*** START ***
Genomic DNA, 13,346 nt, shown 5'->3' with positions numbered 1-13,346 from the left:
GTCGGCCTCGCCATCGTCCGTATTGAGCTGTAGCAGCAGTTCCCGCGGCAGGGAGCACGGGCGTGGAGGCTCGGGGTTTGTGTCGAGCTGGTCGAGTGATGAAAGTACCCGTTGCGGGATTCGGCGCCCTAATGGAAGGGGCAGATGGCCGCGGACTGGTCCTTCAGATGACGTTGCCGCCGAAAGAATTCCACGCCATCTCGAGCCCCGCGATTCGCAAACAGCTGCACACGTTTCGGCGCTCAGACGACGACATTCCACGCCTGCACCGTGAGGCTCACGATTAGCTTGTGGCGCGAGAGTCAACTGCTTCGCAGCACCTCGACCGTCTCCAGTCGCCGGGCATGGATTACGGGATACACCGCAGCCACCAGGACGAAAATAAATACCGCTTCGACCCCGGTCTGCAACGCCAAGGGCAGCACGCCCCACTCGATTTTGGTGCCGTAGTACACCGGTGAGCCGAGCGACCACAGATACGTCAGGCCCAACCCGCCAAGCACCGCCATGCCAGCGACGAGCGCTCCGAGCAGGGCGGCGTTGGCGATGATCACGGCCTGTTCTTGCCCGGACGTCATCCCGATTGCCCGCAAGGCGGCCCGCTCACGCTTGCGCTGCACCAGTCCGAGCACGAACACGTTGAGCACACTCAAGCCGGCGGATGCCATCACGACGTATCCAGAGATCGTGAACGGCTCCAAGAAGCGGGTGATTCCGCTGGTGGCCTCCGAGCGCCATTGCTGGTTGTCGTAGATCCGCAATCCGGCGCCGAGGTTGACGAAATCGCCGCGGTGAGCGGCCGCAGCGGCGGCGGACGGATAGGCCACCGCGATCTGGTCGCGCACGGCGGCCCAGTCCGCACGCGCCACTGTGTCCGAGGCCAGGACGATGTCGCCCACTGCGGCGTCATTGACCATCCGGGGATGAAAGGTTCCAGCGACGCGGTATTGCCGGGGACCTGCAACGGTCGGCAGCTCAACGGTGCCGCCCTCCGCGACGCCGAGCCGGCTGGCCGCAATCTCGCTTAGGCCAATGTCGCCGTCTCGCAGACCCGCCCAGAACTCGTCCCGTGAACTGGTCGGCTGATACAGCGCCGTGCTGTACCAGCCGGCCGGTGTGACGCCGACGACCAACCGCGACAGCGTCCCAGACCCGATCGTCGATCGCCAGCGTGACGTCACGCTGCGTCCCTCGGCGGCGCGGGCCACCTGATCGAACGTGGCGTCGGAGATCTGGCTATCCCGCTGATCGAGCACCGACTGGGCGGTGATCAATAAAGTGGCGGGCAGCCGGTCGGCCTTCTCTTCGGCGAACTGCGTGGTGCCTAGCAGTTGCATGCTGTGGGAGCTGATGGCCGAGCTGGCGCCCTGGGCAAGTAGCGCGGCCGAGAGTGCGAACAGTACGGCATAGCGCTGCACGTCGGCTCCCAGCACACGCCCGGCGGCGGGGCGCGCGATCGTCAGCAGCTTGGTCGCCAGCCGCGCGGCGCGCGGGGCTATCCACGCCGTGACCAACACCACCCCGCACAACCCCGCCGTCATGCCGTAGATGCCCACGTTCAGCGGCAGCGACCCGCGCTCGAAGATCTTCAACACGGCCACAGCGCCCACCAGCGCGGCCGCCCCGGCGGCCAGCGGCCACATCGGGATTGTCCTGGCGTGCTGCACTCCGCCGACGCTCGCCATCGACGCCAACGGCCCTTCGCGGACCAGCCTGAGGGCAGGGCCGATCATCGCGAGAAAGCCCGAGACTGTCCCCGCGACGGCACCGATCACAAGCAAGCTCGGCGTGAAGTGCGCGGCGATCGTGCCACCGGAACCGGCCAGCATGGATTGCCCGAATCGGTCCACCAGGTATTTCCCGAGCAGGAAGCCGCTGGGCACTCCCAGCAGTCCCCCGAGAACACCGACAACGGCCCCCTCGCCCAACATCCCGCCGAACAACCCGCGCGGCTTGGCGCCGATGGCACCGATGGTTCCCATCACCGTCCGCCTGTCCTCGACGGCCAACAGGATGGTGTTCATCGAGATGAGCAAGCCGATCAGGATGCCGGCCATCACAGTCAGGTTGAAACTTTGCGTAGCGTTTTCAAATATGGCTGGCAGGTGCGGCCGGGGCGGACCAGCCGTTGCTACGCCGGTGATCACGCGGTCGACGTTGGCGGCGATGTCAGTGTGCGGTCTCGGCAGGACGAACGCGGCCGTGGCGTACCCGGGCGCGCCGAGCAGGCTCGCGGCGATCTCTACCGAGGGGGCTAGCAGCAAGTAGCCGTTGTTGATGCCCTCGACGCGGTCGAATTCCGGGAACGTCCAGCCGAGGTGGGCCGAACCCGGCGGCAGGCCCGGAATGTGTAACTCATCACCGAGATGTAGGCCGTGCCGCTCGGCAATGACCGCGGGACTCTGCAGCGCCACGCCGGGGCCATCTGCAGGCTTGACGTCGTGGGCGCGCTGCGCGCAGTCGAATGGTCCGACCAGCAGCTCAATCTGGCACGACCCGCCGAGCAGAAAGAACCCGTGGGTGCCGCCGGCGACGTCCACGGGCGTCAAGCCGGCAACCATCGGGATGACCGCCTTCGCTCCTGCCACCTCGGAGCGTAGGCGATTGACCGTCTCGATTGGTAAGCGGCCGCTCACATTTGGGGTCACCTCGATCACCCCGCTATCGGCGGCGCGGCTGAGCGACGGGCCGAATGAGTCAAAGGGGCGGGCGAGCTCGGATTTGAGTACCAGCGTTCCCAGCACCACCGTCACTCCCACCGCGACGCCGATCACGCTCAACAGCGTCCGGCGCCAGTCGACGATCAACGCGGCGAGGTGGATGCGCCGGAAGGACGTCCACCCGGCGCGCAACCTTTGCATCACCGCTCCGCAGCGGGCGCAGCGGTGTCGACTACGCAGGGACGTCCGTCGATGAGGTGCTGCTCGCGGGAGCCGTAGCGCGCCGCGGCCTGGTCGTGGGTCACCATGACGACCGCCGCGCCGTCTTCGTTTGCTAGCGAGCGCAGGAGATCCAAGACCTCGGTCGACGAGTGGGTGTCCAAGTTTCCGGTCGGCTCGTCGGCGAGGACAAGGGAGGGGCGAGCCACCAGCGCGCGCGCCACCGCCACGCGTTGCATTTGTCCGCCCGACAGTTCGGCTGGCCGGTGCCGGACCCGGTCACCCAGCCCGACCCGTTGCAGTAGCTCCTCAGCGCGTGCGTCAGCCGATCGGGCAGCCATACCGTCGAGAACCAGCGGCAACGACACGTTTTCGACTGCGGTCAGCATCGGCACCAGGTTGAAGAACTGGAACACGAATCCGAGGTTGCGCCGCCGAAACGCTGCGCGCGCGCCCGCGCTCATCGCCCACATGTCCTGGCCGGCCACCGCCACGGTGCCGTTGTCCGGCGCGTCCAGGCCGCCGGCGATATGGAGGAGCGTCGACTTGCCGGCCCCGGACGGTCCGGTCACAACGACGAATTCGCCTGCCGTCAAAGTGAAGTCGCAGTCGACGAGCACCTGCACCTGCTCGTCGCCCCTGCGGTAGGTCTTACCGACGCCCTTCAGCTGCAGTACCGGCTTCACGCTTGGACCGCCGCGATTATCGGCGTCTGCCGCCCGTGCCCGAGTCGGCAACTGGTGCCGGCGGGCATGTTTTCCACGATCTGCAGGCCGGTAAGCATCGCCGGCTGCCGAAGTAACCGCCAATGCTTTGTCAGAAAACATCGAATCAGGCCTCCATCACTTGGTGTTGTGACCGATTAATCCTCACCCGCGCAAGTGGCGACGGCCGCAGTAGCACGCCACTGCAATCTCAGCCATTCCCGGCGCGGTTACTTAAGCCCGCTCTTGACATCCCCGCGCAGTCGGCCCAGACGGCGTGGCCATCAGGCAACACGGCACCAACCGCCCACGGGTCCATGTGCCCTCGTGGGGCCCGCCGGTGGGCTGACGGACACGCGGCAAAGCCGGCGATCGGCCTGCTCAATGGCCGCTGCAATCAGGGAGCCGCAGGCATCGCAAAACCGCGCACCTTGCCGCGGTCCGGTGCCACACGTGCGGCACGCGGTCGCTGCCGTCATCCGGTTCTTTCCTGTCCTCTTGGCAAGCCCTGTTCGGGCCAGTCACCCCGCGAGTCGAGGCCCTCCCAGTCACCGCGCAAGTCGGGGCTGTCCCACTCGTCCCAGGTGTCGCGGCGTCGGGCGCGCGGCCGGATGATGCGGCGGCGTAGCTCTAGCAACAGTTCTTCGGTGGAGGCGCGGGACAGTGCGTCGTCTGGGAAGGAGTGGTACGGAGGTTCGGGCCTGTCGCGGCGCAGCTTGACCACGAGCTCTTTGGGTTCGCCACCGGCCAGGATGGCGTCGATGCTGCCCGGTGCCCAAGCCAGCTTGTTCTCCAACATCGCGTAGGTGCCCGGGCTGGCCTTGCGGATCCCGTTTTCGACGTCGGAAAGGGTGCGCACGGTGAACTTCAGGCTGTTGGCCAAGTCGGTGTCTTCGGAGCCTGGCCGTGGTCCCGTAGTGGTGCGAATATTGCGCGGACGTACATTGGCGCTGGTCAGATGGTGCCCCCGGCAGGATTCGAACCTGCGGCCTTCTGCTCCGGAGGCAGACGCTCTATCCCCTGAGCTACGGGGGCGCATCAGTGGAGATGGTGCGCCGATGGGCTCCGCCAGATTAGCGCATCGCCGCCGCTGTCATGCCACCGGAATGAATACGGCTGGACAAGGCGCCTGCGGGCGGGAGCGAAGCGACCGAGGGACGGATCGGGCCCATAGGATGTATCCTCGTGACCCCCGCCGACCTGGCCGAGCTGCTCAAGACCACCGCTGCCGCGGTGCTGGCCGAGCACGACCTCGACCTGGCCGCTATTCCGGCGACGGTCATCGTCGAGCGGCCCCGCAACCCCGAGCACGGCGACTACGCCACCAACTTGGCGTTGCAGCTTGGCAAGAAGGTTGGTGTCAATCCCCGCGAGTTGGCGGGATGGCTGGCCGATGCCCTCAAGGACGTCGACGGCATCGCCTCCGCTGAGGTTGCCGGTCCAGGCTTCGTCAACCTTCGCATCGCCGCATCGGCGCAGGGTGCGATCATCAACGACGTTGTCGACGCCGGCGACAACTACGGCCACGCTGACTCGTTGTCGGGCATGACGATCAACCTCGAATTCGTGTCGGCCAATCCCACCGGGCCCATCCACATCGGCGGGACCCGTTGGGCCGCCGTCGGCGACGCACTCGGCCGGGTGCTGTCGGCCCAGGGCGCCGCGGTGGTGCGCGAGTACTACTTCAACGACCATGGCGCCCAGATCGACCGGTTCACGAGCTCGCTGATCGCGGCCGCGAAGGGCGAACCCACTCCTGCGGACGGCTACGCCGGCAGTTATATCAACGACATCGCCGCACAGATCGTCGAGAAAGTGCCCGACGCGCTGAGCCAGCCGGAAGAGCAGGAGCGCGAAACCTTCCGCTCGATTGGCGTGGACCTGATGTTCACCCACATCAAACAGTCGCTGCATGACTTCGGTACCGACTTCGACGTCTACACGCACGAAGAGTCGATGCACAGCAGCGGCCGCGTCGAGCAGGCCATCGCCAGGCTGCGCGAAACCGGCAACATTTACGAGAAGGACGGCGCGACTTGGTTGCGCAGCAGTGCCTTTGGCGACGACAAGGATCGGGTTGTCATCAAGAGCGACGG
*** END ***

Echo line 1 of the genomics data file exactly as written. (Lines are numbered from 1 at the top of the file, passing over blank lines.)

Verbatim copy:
Genomic DNA, 13,346 nt, shown 5'->3' with positions numbered 1-13,346 from the left: